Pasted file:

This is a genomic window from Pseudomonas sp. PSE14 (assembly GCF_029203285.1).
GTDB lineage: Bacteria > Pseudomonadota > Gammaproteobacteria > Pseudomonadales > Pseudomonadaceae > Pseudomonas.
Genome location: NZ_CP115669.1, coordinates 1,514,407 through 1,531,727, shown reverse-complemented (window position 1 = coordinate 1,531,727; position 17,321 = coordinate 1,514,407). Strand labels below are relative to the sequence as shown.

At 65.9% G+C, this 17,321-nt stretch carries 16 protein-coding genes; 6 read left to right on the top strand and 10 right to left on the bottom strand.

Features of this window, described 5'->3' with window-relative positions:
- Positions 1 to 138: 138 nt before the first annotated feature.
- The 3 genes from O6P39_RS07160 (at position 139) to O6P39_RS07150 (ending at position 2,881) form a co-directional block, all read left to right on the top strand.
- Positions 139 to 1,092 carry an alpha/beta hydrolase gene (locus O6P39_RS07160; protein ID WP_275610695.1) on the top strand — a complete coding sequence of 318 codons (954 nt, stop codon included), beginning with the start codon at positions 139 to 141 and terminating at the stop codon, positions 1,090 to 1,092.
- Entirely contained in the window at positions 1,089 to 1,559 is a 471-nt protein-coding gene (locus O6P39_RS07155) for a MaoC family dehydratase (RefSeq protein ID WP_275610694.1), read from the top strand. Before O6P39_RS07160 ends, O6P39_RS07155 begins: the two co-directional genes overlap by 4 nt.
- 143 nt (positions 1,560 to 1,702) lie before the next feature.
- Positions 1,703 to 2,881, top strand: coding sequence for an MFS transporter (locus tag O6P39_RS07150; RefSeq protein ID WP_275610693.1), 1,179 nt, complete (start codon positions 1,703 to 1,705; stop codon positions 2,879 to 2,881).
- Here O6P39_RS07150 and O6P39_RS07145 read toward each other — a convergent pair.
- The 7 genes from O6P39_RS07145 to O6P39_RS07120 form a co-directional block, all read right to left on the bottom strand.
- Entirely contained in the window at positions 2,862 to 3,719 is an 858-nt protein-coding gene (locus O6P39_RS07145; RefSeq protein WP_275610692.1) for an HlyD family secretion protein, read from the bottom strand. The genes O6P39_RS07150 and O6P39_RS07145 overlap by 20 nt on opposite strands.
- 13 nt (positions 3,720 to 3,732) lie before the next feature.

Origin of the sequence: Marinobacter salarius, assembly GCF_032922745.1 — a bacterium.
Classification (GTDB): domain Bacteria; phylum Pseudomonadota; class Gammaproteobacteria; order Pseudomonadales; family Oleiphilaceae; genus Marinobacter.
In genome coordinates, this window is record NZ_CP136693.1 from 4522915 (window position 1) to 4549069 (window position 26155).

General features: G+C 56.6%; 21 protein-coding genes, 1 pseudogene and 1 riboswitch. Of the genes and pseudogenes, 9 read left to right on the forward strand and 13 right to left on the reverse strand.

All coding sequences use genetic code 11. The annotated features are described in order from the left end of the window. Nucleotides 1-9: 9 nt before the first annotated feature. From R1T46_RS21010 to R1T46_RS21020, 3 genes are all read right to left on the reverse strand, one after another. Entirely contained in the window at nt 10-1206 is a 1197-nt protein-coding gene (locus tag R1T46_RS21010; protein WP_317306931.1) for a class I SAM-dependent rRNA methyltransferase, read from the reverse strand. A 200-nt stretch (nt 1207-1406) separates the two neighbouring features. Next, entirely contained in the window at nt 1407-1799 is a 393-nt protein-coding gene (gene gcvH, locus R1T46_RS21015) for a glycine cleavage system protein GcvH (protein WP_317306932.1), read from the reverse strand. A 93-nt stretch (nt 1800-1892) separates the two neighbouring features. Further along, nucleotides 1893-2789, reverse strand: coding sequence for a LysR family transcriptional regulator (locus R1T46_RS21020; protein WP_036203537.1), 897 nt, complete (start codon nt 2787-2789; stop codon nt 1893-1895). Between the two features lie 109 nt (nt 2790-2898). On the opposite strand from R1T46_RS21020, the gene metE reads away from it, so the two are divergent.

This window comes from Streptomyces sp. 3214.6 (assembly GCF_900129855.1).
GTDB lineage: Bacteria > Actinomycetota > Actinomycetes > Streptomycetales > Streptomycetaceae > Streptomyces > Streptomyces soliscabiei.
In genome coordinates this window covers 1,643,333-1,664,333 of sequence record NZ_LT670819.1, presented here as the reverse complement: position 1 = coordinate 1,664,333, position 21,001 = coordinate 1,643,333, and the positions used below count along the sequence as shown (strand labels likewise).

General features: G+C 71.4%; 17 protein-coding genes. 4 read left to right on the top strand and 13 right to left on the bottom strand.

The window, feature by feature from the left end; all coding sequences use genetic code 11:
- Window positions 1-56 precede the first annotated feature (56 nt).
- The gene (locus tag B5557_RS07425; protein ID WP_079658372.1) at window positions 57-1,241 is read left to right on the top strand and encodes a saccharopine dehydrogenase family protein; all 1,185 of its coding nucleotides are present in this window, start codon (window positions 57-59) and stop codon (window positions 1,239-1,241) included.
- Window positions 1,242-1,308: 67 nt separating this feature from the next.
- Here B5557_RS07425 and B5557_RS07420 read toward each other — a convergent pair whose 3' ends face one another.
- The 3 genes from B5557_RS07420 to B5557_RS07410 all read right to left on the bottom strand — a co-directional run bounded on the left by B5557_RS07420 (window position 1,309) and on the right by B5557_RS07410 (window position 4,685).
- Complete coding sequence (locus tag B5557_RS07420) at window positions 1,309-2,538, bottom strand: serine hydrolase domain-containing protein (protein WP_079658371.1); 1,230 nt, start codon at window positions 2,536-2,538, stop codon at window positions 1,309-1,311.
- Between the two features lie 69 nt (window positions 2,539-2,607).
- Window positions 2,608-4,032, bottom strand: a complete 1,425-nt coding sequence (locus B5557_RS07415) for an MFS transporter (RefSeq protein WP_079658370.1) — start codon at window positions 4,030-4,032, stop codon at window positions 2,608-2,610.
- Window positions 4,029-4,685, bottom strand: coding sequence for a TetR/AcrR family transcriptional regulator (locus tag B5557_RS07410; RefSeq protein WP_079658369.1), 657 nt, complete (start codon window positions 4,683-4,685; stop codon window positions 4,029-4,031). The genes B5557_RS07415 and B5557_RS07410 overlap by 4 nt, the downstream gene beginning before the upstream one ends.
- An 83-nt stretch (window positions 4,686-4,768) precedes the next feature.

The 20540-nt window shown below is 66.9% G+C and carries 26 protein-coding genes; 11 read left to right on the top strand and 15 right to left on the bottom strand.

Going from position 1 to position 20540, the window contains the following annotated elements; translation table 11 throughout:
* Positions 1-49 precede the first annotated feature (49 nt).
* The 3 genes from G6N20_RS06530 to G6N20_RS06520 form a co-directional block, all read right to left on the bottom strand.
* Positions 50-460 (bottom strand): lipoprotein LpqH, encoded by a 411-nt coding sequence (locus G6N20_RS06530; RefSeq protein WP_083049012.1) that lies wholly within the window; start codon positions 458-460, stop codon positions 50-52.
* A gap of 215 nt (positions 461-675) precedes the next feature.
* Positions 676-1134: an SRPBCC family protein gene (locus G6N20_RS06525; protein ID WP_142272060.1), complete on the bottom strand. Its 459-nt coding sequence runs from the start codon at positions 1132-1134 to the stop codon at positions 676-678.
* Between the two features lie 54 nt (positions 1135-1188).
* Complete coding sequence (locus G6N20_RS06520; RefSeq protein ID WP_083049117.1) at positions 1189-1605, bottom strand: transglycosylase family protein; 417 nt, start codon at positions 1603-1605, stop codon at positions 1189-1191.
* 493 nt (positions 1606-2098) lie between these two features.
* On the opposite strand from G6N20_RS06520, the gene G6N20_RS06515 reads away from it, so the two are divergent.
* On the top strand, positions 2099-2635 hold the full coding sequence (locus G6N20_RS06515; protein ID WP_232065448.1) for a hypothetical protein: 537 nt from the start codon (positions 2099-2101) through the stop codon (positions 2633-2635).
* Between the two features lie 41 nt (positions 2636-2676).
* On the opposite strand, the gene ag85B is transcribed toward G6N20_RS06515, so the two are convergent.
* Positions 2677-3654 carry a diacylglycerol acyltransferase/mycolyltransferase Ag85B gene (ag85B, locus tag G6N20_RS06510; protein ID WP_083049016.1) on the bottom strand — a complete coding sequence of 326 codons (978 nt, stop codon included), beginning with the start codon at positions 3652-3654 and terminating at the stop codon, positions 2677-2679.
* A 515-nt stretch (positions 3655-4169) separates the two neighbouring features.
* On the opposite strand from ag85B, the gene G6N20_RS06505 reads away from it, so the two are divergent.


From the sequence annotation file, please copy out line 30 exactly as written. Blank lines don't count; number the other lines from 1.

- The 3 genes from B5557_RS07420 to B5557_RS07410 all read right to left on the bottom strand — a co-directional run bounded on the left by B5557_RS07420 (window position 1,309) and on the right by B5557_RS07410 (window position 4,685).